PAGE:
Every day we talk about the situation of migrants , both Mexican and Central American. About the risks they face as they try to reach the United States, about them becoming victims of the abuses of border patrols or criminal gangs, of the nightmare that is crossing the U.S. desert before they can reach urban areas, of the reasons behind their decision to leave their countries of origin, of the families and communities they leave behind.

There are thousands of stories, of reasons and situations, that are hard to understand for those who only read about them in the news through their tablet, computer, or smartphone.

How to connect with what these thousands of people have to go through? Mexican filmmaker Alejandro Gómez Iñárritu resolved to turn the spectator into a part of the situation migrants face every time they cross the scorching desert and are hunted and chased by immigrant hunters. With this idea in mind, a year ago he presented his virtual reality project Flesh and Sand at the Cannes Film Festival .

About his work, Iñárritu has made quite clear it's not a political piece but a human one since immigrants aren't a threat but an opportunity, in addition, that the lives of those who decide to immigrate have been lost and watered down because no one sees them, despite they represent a social crisis.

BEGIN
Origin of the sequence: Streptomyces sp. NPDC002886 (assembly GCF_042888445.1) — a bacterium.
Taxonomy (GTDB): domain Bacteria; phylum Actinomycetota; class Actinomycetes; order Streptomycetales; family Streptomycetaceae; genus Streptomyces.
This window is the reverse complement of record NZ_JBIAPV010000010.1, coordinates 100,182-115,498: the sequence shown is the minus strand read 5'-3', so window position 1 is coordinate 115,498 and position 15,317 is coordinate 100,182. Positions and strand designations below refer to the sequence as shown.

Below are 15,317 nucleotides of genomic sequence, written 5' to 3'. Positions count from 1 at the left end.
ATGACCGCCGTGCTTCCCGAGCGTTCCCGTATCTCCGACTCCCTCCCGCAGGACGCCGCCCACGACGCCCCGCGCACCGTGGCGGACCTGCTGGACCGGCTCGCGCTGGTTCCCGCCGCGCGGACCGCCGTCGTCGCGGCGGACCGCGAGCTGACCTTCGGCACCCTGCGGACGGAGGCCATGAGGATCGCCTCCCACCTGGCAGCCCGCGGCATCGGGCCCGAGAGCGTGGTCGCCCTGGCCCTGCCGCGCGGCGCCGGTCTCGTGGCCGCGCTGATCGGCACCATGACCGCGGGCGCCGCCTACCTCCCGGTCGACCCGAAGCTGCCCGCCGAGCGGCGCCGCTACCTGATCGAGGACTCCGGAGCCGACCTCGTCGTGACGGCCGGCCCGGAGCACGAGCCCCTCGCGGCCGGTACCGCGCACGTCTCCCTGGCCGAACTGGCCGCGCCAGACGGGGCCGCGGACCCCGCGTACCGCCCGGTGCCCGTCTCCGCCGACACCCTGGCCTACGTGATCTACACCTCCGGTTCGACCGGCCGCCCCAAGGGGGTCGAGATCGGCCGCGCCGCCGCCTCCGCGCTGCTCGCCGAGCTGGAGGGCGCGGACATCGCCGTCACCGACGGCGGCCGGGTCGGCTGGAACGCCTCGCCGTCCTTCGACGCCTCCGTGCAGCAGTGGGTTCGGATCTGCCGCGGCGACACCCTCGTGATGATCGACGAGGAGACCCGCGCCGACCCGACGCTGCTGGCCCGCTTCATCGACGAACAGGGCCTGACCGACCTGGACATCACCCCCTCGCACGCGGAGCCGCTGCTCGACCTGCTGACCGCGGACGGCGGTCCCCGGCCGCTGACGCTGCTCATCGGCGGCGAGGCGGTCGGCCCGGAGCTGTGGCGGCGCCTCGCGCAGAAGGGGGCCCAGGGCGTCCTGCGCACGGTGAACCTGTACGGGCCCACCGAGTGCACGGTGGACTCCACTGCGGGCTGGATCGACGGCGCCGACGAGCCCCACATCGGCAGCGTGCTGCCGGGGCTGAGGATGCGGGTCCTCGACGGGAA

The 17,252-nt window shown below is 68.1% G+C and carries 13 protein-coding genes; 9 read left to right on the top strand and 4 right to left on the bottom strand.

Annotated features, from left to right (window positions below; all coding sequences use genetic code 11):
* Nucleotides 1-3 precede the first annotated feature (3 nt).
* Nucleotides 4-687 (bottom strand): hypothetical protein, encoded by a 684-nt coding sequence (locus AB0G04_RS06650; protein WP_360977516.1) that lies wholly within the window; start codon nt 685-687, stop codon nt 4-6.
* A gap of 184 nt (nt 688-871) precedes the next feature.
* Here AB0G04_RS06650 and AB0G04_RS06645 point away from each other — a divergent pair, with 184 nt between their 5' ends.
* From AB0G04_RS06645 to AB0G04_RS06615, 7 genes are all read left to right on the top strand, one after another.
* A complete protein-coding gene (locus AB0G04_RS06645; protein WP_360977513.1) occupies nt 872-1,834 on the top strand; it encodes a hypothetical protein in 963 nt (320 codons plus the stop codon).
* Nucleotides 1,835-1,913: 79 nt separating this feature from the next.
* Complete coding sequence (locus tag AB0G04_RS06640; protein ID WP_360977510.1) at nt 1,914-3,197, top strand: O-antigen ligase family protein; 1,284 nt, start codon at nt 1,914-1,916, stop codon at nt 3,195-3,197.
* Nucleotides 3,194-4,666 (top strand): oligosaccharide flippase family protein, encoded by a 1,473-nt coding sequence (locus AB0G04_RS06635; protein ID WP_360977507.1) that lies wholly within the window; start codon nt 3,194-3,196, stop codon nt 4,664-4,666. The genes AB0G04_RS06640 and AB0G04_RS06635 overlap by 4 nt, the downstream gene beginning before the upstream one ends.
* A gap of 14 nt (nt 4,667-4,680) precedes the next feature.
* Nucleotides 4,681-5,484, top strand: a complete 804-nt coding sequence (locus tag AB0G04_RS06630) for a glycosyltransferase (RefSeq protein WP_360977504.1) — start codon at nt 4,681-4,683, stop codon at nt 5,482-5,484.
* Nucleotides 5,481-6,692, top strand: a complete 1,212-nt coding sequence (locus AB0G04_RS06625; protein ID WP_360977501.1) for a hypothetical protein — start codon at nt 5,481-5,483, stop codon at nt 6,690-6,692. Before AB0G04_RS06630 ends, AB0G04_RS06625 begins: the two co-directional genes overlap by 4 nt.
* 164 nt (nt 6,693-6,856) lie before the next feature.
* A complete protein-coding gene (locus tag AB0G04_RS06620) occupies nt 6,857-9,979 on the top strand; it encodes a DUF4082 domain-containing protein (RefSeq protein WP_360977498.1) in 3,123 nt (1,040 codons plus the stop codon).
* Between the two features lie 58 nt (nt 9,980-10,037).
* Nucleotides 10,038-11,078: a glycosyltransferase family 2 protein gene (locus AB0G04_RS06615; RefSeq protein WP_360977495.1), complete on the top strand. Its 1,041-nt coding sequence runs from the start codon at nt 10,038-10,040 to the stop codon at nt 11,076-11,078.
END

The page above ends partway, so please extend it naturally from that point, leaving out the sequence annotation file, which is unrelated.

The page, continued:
The project arrived to Mexico last October. Before its opening, González Iñárritu explored several options to finance his project among Mexico's private sector. In a letter published today by EL UNIVERSAL, the Mexican filmmaker regrets he didn't get a positive response from an important foundation to finance the presentation of his project in the United States .

In his letter, he regrets he was denied the opportunity to show unity and support before the accusations of the U.S. President, which have made targets of an unjustified hate our working countrymen, who are in need and vulnerable.

The detail the filmmaker ponders about is what should've been done the minute Donald Trump began to attack immigrants, particularly those of Mexican origin: provide a response based on actions to promote culture, with the unity and support of several Mexican sectors.

In Mexico, many voices have declared their support for migrants – politicians, artists, businessmen – yet often enough they only do so for the sake of their image but when it's time to take action, they do nothing. Regrettable indeed.


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